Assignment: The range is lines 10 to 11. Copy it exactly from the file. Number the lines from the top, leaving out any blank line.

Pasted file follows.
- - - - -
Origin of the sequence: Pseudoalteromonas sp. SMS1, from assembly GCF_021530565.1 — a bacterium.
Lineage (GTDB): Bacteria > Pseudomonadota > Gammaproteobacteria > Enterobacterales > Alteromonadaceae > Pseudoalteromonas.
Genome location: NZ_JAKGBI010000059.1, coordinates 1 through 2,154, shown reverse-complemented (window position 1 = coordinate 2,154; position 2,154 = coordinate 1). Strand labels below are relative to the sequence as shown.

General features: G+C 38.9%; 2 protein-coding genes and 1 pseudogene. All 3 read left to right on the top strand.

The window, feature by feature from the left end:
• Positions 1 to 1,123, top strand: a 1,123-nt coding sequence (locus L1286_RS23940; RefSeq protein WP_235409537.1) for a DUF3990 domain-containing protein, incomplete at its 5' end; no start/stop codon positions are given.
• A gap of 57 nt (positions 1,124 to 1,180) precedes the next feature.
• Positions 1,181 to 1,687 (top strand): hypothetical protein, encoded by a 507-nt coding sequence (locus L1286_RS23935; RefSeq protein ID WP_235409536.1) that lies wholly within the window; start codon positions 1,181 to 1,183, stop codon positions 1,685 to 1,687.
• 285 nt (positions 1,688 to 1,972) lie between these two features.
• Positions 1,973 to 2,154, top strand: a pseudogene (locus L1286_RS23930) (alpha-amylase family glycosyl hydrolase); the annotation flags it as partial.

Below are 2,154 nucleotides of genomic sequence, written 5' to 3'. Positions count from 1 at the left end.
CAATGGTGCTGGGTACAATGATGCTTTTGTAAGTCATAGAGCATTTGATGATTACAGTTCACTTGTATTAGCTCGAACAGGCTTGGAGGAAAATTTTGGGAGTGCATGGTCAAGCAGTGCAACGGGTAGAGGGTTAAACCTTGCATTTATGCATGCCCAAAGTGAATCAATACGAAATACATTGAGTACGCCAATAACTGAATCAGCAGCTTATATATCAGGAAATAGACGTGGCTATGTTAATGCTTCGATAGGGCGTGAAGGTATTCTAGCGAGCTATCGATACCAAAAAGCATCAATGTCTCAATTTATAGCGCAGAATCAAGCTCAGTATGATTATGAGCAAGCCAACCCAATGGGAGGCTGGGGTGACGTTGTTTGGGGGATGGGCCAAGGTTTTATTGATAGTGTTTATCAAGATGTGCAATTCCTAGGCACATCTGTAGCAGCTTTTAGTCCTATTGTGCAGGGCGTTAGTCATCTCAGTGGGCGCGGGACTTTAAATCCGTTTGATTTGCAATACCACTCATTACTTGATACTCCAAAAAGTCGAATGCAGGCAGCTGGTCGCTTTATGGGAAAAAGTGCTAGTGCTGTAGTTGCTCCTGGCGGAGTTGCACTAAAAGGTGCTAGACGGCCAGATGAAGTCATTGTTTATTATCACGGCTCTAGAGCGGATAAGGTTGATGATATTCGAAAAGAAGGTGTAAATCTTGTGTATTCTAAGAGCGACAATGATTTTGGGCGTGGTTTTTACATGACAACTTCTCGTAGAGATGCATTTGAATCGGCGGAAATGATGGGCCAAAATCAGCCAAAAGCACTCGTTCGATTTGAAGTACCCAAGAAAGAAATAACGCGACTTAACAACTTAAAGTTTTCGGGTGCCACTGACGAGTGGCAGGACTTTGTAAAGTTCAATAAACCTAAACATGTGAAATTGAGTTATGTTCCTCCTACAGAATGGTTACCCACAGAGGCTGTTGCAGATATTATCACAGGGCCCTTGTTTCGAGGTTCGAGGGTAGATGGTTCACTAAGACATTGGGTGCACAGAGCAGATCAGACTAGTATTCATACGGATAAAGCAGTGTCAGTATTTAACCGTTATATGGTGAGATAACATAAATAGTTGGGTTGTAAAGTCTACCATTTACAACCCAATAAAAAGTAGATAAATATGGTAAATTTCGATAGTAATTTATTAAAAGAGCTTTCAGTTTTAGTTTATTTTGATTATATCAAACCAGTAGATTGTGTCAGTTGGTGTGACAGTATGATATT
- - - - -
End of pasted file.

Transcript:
• Positions 1,973 to 2,154, top strand: a pseudogene (locus L1286_RS23930) (alpha-amylase family glycosyl hydrolase); the annotation flags it as partial.

Below are 2,154 nucleotides of genomic sequence, written 5' to 3'. Positions count from 1 at the left end.